cloudig, or Cloudigest, is a simple CLI tool for creating reports from various cloud sources with user-provided comments. It is written in Go and currently uses AWS APIs to generate reports based on five pillars — operational excellence, security, reliability, performance efficiency, and cost optimization. CLI allows users to provide comments for documenting exceptions and work in progress. This report can be useful in various use cases such as a quality gate step in IaC CI/CD pipeline, daily monitoring for operations to keep account status of multiple accounts in green status, single source for enterprise security/compliance teams to endorse the accounts, etc.

The currently supported cloud sources are:

  • AWS IAM Reflect: This custom source uses CloudTrail for event history of AWS IAM role activity and IAM to compare the actual permissions.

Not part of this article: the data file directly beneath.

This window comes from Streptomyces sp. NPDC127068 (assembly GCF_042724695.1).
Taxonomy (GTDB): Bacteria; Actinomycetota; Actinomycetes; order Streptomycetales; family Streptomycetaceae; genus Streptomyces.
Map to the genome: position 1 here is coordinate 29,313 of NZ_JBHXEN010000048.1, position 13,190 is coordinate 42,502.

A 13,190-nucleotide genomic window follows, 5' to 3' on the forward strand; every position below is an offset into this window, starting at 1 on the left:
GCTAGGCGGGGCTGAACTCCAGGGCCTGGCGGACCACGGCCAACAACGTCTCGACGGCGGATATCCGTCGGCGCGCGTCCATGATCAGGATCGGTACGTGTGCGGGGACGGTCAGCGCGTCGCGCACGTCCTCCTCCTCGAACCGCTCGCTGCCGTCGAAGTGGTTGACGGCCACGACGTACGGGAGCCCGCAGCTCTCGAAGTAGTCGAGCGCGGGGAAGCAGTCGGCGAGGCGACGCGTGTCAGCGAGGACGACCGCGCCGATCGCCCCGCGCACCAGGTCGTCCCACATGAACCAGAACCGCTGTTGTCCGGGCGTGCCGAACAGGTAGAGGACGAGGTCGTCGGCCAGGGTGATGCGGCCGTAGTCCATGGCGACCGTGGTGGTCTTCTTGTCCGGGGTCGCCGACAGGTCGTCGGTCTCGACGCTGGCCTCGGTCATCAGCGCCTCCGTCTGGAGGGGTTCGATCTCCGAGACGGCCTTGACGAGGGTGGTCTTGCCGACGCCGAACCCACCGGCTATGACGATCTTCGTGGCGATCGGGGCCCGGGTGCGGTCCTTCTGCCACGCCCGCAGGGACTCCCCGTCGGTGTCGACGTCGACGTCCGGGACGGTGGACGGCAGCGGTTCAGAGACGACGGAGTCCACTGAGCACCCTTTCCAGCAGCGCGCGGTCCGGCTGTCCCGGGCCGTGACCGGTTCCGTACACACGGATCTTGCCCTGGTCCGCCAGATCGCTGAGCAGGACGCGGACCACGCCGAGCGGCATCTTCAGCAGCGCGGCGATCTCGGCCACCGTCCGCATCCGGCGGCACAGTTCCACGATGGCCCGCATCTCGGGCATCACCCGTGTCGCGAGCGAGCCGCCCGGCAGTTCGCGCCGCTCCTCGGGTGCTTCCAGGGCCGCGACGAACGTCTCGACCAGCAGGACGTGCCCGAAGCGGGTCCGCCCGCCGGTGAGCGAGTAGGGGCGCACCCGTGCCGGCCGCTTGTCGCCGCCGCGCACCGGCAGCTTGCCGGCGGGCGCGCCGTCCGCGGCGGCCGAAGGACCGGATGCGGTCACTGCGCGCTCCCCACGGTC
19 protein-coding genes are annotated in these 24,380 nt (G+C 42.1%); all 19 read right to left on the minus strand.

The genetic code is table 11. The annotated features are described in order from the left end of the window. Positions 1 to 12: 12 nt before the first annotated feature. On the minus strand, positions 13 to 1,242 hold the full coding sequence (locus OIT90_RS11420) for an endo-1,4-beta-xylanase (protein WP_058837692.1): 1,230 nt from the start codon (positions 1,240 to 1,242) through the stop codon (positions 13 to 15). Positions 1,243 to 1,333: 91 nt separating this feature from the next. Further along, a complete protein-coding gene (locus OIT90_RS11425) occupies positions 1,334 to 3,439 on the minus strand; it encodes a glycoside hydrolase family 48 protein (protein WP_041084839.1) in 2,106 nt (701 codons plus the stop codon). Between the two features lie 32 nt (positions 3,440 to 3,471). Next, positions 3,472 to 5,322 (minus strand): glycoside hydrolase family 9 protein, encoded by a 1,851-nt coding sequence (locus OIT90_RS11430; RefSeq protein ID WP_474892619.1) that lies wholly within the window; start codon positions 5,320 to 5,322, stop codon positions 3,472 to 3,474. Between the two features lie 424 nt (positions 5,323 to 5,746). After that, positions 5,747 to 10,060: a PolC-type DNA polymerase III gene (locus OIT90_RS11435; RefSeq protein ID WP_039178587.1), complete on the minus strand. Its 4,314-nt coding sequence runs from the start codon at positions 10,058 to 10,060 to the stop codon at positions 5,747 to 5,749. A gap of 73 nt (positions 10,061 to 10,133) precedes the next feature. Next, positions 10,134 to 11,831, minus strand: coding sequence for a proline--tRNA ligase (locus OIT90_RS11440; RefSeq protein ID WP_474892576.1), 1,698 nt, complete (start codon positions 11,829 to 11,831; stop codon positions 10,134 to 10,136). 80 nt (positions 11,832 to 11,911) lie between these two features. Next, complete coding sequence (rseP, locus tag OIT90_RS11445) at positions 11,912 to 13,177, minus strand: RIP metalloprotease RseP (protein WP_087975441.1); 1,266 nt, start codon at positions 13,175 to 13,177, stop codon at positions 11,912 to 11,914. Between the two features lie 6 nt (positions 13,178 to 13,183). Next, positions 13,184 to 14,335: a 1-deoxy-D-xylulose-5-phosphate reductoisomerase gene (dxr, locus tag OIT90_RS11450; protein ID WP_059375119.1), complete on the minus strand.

• AWS Trusted Advisor: Provides real time guidance to help provision resources following AWS best practices. 100+ checks on cost optimization, security, fault tolerance, performance, and service limits
  • AWS Config: Continuously monitors and records our AWS resource configurations and allows us to automate the evaluation of recorded configurations against desired configurations. This module can help enable AWS Config with the desired configuration baseline.
  • AWS Inspector: Automatically assesses applications running in EC2 instances for exposure, vulnerabilities, and deviations from best practices. After performing an assessment, Amazon Inspector produces a detailed list of security findings prioritized by level of severity.
  • AWS ECR Scan : Provides image scanning to identify software vulnerabilities in container images.
  • AWS Health Notifications: Provides relevant and timely information to help manage events in progress, and provides proactive notification to help you plan for scheduled activities.